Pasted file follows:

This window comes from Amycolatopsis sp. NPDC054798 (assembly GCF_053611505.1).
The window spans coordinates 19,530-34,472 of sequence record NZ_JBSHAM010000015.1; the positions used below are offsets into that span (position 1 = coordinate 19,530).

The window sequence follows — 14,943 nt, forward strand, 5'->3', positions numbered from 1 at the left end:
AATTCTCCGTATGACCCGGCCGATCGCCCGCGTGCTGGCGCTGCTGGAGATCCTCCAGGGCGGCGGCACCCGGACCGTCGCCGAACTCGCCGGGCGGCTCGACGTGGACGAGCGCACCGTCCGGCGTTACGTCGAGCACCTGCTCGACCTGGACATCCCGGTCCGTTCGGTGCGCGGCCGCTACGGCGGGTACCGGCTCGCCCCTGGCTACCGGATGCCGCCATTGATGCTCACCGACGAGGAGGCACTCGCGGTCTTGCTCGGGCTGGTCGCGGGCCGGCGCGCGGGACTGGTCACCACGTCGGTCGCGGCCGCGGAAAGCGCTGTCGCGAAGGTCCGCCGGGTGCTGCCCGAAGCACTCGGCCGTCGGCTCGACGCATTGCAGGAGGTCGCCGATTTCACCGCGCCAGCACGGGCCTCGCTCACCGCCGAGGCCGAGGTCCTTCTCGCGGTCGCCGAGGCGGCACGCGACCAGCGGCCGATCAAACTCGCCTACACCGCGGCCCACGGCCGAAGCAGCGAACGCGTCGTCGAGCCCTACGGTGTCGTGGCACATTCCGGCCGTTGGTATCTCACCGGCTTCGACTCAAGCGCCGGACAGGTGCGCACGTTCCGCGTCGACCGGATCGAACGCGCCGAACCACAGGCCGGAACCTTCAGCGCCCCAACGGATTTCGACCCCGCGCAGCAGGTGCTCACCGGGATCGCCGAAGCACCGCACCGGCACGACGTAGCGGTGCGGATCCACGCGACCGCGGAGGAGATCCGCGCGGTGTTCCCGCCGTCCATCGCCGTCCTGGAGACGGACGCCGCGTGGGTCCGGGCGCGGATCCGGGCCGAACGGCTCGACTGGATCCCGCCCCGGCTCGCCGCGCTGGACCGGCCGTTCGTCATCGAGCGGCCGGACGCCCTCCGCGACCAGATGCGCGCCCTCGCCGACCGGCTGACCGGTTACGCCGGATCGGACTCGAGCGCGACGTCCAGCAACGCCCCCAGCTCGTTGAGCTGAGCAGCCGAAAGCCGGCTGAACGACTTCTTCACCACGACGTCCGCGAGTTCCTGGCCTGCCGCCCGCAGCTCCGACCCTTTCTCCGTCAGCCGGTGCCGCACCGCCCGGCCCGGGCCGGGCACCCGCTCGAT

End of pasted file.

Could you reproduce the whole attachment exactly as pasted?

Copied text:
This window comes from Amycolatopsis sp. NPDC054798 (assembly GCF_053611505.1).
The window spans coordinates 19,530-34,472 of sequence record NZ_JBSHAM010000015.1; the positions used below are offsets into that span (position 1 = coordinate 19,530).

The window sequence follows — 14,943 nt, forward strand, 5'->3', positions numbered from 1 at the left end:
AATTCTCCGTATGACCCGGCCGATCGCCCGCGTGCTGGCGCTGCTGGAGATCCTCCAGGGCGGCGGCACCCGGACCGTCGCCGAACTCGCCGGGCGGCTCGACGTGGACGAGCGCACCGTCCGGCGTTACGTCGAGCACCTGCTCGACCTGGACATCCCGGTCCGTTCGGTGCGCGGCCGCTACGGCGGGTACCGGCTCGCCCCTGGCTACCGGATGCCGCCATTGATGCTCACCGACGAGGAGGCACTCGCGGTCTTGCTCGGGCTGGTCGCGGGCCGGCGCGCGGGACTGGTCACCACGTCGGTCGCGGCCGCGGAAAGCGCTGTCGCGAAGGTCCGCCGGGTGCTGCCCGAAGCACTCGGCCGTCGGCTCGACGCATTGCAGGAGGTCGCCGATTTCACCGCGCCAGCACGGGCCTCGCTCACCGCCGAGGCCGAGGTCCTTCTCGCGGTCGCCGAGGCGGCACGCGACCAGCGGCCGATCAAACTCGCCTACACCGCGGCCCACGGCCGAAGCAGCGAACGCGTCGTCGAGCCCTACGGTGTCGTGGCACATTCCGGCCGTTGGTATCTCACCGGCTTCGACTCAAGCGCCGGACAGGTGCGCACGTTCCGCGTCGACCGGATCGAACGCGCCGAACCACAGGCCGGAACCTTCAGCGCCCCAACGGATTTCGACCCCGCGCAGCAGGTGCTCACCGGGATCGCCGAAGCACCGCACCGGCACGACGTAGCGGTGCGGATCCACGCGACCGCGGAGGAGATCCGCGCGGTGTTCCCGCCGTCCATCGCCGTCCTGGAGACGGACGCCGCGTGGGTCCGGGCGCGGATCCGGGCCGAACGGCTCGACTGGATCCCGCCCCGGCTCGCCGCGCTGGACCGGCCGTTCGTCATCGAGCGGCCGGACGCCCTCCGCGACCAGATGCGCGCCCTCGCCGACCGGCTGACCGGTTACGCCGGATCGGACTCGAGCGCGACGTCCAGCAACGCCCCCAGCTCGTTGAGCTGAGCAGCCGAAAGCCGGCTGAACGACTTCTTCACCACGACGTCCGCGAGTTCCTGGCCTGCCGCCCGCAGCTCCGACCCTTTCTCCGTCAGCCGGTGCCGCACCGCCCGGCCCGGGCCGGGCACCCGCTCGAT